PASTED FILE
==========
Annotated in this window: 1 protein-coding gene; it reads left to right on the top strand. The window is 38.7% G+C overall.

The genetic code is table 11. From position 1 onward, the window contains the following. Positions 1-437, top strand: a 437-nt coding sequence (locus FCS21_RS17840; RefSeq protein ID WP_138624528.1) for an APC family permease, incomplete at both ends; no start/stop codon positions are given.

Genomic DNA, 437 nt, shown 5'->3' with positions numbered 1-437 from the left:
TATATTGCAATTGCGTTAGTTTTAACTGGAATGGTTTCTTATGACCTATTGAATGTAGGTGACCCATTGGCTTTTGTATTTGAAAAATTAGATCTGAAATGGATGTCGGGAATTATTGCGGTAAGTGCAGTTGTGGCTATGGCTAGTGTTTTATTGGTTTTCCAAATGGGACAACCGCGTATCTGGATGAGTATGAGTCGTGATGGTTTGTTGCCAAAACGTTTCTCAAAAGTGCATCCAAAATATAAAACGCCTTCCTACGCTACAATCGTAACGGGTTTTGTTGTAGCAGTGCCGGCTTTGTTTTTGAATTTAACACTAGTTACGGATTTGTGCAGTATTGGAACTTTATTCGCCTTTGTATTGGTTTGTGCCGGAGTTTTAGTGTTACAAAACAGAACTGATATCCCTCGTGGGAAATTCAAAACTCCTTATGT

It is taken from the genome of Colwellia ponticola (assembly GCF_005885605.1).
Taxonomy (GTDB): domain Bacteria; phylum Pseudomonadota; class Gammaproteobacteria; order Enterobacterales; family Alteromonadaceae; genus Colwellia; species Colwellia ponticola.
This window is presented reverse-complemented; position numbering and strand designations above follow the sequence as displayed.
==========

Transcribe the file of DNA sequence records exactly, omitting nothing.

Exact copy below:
Annotated in this window: 1 protein-coding gene; it reads left to right on the top strand. The window is 38.7% G+C overall.

The genetic code is table 11. From position 1 onward, the window contains the following. Positions 1-437, top strand: a 437-nt coding sequence (locus FCS21_RS17840; RefSeq protein ID WP_138624528.1) for an APC family permease, incomplete at both ends; no start/stop codon positions are given.

Genomic DNA, 437 nt, shown 5'->3' with positions numbered 1-437 from the left:
TATATTGCAATTGCGTTAGTTTTAACTGGAATGGTTTCTTATGACCTATTGAATGTAGGTGACCCATTGGCTTTTGTATTTGAAAAATTAGATCTGAAATGGATGTCGGGAATTATTGCGGTAAGTGCAGTTGTGGCTATGGCTAGTGTTTTATTGGTTTTCCAAATGGGACAACCGCGTATCTGGATGAGTATGAGTCGTGATGGTTTGTTGCCAAAACGTTTCTCAAAAGTGCATCCAAAATATAAAACGCCTTCCTACGCTACAATCGTAACGGGTTTTGTTGTAGCAGTGCCGGCTTTGTTTTTGAATTTAACACTAGTTACGGATTTGTGCAGTATTGGAACTTTATTCGCCTTTGTATTGGTTTGTGCCGGAGTTTTAGTGTTACAAAACAGAACTGATATCCCTCGTGGGAAATTCAAAACTCCTTATGT

It is taken from the genome of Colwellia ponticola (assembly GCF_005885605.1).
Taxonomy (GTDB): domain Bacteria; phylum Pseudomonadota; class Gammaproteobacteria; order Enterobacterales; family Alteromonadaceae; genus Colwellia; species Colwellia ponticola.
This window is presented reverse-complemented; position numbering and strand designations above follow the sequence as displayed.